Watchmen | Film Review

Cheese and Bacon
By
Michael C. Riedlinger
Editor-In-Chief

            At midnight on March 6, 2009, thousands of comic book fans and blockbuster filmgoers alike filled theaters across the country to see if Zack Snyder’s Watchmen could live up to the hype. For some, it was a question of purism. Alan Moore and Dave Gibbons’ seminal work of graphic fiction has become a sort of sacred cow in the last two decades. For others, it didn’t matter if the subtleties of the book translated faithfully, this was a chance to see the first high-octane adrenaline film of 2009. In either case, it was a tall order to fill. So how did Snyder do?

Public Enemies | Trailer Park

It makes me want to visit The Safe House in Milwaukee and run around with a tommy gun!

Lonely Joe | Film Review

Old Ghosts
By
Michael C. Riedlinger
Editor-In-Chief

            Ghost stories never get old. The recent spat of Japanese horror film remakes in America have mostly been based around retelling old ghost stories, and some of the better psychological horror films in our country have been based on homegrown campfire tales and occult studies. Everything from the Bell Witch to “the white lady” have been fair game in film and television the last few years. The reason these stories keep popping up is because they are usually effective, and Michael Coonce’s Lonely Joe is no exception.

Terminator: Salvation | Trailer Park

Finally! A story to go with the cool pictures! This one is looking better and better every minute...

Take a Chance | Graphic Novel Reviews (ongoing series)

People Power
By
Michael C. Riedlinger
Editor-In-Chief

            Typically, I steer clear of super-hero comics. I don’t trust them because Deus Ex Machina comes into play way too often. Avoiding that is what made Rising Stars great a few years ago, and it’s one of the reasons I still re-read Watchmen at least once a year. Then along comes Take a Chance from Dabel Brother’s Publishing.

Acute Clownus Carrus Uterosis | Villain of the Week

Those who profit from Acute Clownus Carrus Uterosis and the dickhead's that encourage them...
By
J. Sternberg
Staff Writer

            Ah yes, Clownus Carrus Uterosis, or treating your uterus and vagina like a clown car, is certainly a problem in this country. One that has come to the forefront and headlines with aplomb as of late, due largely in part due to the Octomom. Sure that name makes her sound like Otto Octavius' matriarch from Spider-Man, thus throwing her instantly into the pool of villainy, but she is only part of the part of the problem, and ultimately condemnable for her own actions, she is not the root of the problem.

Watching The Watchmen | News

A Look at the Stars of the Upcoming Movie
By
Kenneth Holm
Senior Staff Writer

            Well, I cannot believe that I am saying this, but it is only about a week until we see Watchmen on the silver screen. This has been a long road for comic book fans, and an even longer road for the studios that have been involved with it. Consider this: there have been plans to do a Watchmen movie since the lat eighties. Now, however, not even frivolous lawsuits can stop the juggernaut that this movie has become. You see the trailers everywhere you look and there's always a story online about it. Hell, even the soundtrack is awesome! However, there is always one thing that can make or break a movie... Actors.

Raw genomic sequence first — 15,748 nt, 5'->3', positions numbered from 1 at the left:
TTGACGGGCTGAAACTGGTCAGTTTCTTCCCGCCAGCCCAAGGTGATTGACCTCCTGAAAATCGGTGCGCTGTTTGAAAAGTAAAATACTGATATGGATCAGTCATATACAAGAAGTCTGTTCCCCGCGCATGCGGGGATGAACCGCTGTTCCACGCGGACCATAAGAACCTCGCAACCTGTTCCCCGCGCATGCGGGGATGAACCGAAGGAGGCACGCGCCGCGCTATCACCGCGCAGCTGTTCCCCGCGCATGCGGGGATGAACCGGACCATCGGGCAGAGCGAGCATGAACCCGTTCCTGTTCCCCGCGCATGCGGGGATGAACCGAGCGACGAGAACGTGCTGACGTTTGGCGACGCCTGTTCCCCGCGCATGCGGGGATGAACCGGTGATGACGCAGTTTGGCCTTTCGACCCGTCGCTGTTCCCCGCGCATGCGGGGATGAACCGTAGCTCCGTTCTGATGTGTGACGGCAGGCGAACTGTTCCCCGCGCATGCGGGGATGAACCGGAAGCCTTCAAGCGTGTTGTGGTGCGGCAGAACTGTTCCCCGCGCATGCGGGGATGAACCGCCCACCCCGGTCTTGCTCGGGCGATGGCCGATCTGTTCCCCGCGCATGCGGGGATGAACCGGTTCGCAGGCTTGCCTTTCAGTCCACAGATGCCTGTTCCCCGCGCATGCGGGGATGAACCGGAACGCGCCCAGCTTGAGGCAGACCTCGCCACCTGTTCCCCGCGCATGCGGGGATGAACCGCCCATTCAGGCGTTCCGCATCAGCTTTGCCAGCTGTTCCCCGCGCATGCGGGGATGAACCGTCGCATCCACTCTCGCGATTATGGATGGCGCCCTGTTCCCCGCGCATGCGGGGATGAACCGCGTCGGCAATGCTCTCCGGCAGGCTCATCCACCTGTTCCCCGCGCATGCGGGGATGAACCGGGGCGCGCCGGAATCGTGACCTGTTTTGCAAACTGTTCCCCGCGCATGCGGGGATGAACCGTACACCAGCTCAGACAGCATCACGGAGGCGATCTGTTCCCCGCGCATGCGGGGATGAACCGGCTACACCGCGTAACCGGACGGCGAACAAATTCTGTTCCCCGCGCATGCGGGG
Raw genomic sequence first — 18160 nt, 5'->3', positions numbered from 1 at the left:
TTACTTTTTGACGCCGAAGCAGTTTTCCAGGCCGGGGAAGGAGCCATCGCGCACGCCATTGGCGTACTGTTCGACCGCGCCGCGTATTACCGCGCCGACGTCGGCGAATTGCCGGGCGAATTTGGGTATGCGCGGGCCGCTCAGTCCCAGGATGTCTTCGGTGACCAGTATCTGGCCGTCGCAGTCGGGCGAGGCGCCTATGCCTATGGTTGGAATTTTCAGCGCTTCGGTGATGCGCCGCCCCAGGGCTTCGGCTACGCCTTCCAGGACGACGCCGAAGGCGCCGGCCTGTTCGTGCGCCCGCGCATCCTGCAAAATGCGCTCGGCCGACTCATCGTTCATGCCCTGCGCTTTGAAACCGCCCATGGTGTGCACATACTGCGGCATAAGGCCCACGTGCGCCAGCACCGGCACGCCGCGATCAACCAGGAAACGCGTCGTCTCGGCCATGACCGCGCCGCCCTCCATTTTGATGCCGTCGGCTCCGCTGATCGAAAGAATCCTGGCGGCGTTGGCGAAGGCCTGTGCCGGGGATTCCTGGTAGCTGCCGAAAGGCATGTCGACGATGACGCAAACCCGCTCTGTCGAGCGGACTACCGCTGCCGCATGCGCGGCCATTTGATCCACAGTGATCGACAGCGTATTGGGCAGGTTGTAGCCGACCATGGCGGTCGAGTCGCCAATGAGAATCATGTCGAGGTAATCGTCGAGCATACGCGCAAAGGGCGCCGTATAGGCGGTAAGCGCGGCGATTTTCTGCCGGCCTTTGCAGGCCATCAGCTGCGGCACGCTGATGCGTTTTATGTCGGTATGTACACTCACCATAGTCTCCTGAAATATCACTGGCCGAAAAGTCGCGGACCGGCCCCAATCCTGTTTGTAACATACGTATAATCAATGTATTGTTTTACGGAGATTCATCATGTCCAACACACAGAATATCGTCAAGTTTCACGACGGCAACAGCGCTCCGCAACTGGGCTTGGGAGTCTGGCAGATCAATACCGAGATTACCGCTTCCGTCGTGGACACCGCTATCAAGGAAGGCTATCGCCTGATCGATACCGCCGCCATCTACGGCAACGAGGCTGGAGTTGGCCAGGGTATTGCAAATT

The Wrestler | Film Review

Tied to The Tree of Woe
By
J. Sternberg
Staff Writer

            I'm usually not a fan of the character exploration drama. Let's face it, all too often these films are about someone who could be just like you, rising or falling based on their actions, or lack there of. I feel like I've worn that hat a thousand times, and yeah, its old, not too mention I see people like me who will rise or fall based on their actions every day. I guess I'm just not a people person. Knowing all of this, I still dove off the top headfirst into The Wrestler. I gave it a shot, call it a high risk move if you will, but I'll always give Mickey Rourke, Darren Aronofsky and Marisa Tomei a chance, they don't really fuck up that often. Being huge wrestling fan to boot, it seemed like this could be the film that may sway me on this particular sub-genre. It didn't, but I'd blame that on being stuck in my ways. Besides, this is a film review, not a genre study, and the movie was excellent nonetheless.

Death Walks the Streets (Comic Book) | Trailer Park

Not often that we see trailers for comics, but our old friend Jim Zahn and the folks at Fango seem to have their heads together. Though we are all still waiting for the movie, this should tide us over for now. We did a story on them last year at Wizard World Chicago, and though we don't do single issue comics review, this was probably one of the best finds at that convention last year. Check it out!

DMZ Vol. 6: Blood in the Game | Graphic Novel Review

Vote and Die
By
Michael C. Riedlinger
Editor-In-Chief

            Brian Wood’s DMZ has been running for three years now, and is still one of the most interesting critiques of American involvement in Iraq and Afghanistan to date. The latest installment, DMZ Vol. 6: Blood in the Game, examines provincial elections held overseas through a lens of hip-hop panache and old-fashioned American dystopianism.

Syndicate content